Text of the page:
"The Gospels don't record that Jesus' burial shroud [sindon] was in the empty tomb. Indeed, despite the desire by most Shroud pro-authenticists to place the Shroud in the empty tomb, included among the othonia, or even as the soudarion, both mentioned in Jn 20:5-7, the evidence is that sindon wasn't there. What Peter and John saw in the empty tomb, as recorded in Luke 24:12 and John 20:5-7, was the linen strips [othonia] which had bound [edesan] Jesus' hands and feet and the spices (Jn 19:40), as well as the sweat-cloth [soudarion] (the Sudarium of Oviedo) which had been on [epi] Jesus head, but no Shroud [sindon]. From seeing this arrangement of the othonia and soudarion but no sindon, John believed that Jesus had risen from the dead (Jn 20:6-9). A reconstruction of Jesus' resurrection and its immediate aftermath in the tomb is proposed."

Because of its length I have had to split that entry into three parts, entry #9(1), this entry #9(2) and next entry #9(3). For more information about this Encyclopedia series, see the Main Index "A-Z", and sub-indexes "S", "C," and "D."

[Main index] [Previous #9(1)] [Next #9(3)]


Introduction. Several early Christian writings recorded that the resurrected Jesus gave His shroud to different individuals. The earliest and most highly regarded of these writings, the late first/early second century The Gospel of the Hebrews, recorded that after His resurrection Jesus gave his shroud [sindon] to "the servant of the priest." Since it seems unlikely that the risen Jesus would give His shroud indirectly to the High Priest, Caiaphas (r. 18–36), , who was the driving force behind Jesus' crucifixion (Mt 26:3-5,57-66; Jn 11:49-53), other explanations have been sought. It has been suggested that the original text had "Peter" but it had become corrupted by a copyist's error. Another possibility is that he was Malchus, "the servant of the High Priest," who was in the party sent to arrest Jesus, and whose right ear Peter had cut off but Jesus had miraculously healed it (Mt 26:51; Mk 14:47; Lk 22:50-51; Jn 18:10), and so Malchus became a Christian. But both these possibilities have major problems. A third possibility, that "the servant of the priest" was the Apostle John, will be considered next in entry #11, part (3).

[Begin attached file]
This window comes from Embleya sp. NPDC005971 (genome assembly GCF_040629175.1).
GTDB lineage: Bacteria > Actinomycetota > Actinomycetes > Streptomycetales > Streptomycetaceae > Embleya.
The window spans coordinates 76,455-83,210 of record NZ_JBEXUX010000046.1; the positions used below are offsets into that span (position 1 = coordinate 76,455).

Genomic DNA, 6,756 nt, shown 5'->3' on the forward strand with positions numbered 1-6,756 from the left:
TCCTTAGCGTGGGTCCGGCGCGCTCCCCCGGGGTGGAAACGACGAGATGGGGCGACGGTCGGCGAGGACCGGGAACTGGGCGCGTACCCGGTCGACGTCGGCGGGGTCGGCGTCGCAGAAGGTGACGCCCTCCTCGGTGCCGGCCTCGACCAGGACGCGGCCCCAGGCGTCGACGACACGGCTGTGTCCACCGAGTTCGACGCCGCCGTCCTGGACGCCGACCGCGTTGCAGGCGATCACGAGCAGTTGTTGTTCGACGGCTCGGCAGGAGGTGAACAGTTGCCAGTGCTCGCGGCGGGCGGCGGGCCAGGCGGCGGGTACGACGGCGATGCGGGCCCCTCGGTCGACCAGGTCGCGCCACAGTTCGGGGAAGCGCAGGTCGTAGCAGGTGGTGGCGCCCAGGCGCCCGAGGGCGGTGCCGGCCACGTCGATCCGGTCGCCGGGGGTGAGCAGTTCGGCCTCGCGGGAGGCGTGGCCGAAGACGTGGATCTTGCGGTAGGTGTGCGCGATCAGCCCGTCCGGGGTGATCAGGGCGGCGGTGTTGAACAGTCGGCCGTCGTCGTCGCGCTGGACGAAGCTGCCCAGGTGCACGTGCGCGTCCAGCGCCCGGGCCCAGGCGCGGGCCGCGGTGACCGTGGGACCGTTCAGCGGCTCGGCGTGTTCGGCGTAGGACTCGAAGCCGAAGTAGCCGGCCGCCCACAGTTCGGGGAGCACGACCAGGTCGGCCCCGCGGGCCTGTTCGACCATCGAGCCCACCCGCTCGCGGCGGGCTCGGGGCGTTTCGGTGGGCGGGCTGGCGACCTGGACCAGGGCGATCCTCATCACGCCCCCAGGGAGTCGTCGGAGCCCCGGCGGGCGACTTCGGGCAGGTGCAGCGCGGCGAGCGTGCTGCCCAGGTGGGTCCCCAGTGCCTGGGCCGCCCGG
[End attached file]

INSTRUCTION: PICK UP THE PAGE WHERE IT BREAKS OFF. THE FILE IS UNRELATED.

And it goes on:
Several early Christian writings recorded that the resurrected Jesus gave His shroud to different individuals. In the second century several early Christian writings stated that Jesus' shroud had been saved from the tomb and was given to different individuals. These texts "show us that second century writers knew about the Shroud in their day. They disagree about who saved it from the tomb, but they agree that it had been saved":

"In the second century (about 100-200 A.D.), several accounts were written about the life of Christ. These biographies are similar to the Gospel accounts in the Bible. For various reasons the early Church Fathers did not include them among the `official' texts of the Bible. Some of these writings contain incorrect religious teachings; some are just copies of the Gospels with a few additions. Hence we have called them `unofficial.' The usual word for these books is `apocryphal' or `hidden' books. But because they were excluded from the Bible does not mean that they are utterly false. They agree with the Gospels on many points. As books actually written in the second century, they are valuable source materials for that time. Most importantly, these texts say that Jesus' shroud was removed from the tomb and saved. Writers of the second century, therefore, knew of the existence of this sheet in their own day. The first of these apocryphal books is called the Gospel of the Hebrews. The author is anonymous (unknown) as is the case with all these apocryphal books. We have only fragments from it, for most of it has been lost over the centuries. One key surviving passage says, `After the Lord gave his shroud to the servant of the priest [or of Peter; the actual word is not clear], he appeared to James:' The Acts of Pilate is another apocryphal book of the second century. It states that Pilate and his wife preserved the shroud of Jesus. It suggests that they were sorry for their part in his death and were now Christians. These two books, along with the Gospel of Peter, The Acts of Nicodemus, and The Gospel of Gamaliel, show us that second century writers knew about the Shroud in their day. They disagree about who saved it from the tomb, but they agree that it had been saved. The silence of the `official' Biblical stories about the preservation of the shroud is countered by these books"[5].